1. Start Excel 2010 and select the PowerPivot tab.
  2. Click the PowerPivot Window button to launch the add-in.
  3. When the window is active, click the From Data Feeds button. This feature allows you to specify an OData service as the data source for the new report.
  4. Specify the service URL and a friendly name for the connection in the Table Import Wizard (see Figure 9). Click Next.
  5. In the next dialog, specify the table(s) to be imported from the data service. Figure 10 shows the selection of both tables from the OData service that exposes the LightSwitch intrinsic database.
  6. Once the import is completed, the PowerPivot window shows a sheet for each table, and lists data if the table contains any. You can use the PivotTable drop-down on the Ribbon to generate charts that will be sent to Excel and proceed to data analysis. You can also manage relationships between tables that PowerPivot can discover from the OData feed. (This is why we added a relationship between Customers and Orders earlier in this article.) Figure 11 shows some imported tables and the options available on the PivotTable drop-down.
  7. Figure 9 Specifying the connection information for the OData service.

    Figure 10 Selecting tables from the data service.

    Figure 11 Tables have been imported, and users can now interact with Excel.

Working with PowerPivot is just one example of how an external client can interact with LightSwitch data through OData services, but it should open up your mind to other exciting possibilities. In part 3 of this series, we'll consider another interesting (and more specific) example based on a mobile client, which is a very important scenario these days.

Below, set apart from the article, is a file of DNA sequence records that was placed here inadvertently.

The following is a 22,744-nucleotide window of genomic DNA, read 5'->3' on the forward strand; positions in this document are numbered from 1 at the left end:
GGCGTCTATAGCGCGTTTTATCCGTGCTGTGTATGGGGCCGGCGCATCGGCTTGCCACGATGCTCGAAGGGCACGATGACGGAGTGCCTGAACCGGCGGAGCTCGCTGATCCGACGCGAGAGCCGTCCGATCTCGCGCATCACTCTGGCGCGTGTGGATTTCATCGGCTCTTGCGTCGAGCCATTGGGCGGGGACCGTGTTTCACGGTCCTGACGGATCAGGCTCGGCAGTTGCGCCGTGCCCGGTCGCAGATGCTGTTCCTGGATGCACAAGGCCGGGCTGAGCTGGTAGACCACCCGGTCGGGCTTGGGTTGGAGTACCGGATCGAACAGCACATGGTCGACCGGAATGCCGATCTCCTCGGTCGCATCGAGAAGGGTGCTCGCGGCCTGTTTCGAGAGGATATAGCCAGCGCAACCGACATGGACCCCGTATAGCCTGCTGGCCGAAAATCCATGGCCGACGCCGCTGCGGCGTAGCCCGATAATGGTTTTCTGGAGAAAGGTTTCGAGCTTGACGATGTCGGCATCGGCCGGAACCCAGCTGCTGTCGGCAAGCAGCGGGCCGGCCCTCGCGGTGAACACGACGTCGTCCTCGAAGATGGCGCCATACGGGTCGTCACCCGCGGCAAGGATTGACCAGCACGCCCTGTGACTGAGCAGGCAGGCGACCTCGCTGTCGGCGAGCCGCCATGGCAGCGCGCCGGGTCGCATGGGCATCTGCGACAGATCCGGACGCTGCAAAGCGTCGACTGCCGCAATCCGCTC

Authentication Hints

OData services support authentication, so that only authenticated users will be able to access data feeds. In LightSwitch, you can secure your application by specifying Windows authentication and Forms authentication, in addition to using anonymous authentication (as in the previous example). When you publish a LightSwitch application, the selection that you made in the LightSwitch Access Control will also affect the generated data services; for example, if you decide to publish a LightSwitch application requiring Forms authentication, accessing the generated OData services will also require supplying a username and password. You can test this scenario by deploying the previous example with Forms authentication enabled and then by attempting to view the ApplicationData.svc file in the web browser; at this point, you'll be prompted to enter your credentials. Any client you use to access OData feeds exposed by LightSwitch under Access Control will need to enter the required credentials.


Full support for OData in the latest version of LightSwitch offers an incredible number of new business opportunities, because external applications different from one another can all take advantage of what you've developed inside LightSwitch. Consuming existing OData feeds and exporting LightSwitch data sources as OData services is available out of the box, and no effort is needed from the developer. Even still in beta, the Visual Studio LightSwitch 2012 looks very promising for making it easier to interact with other applications and data sets.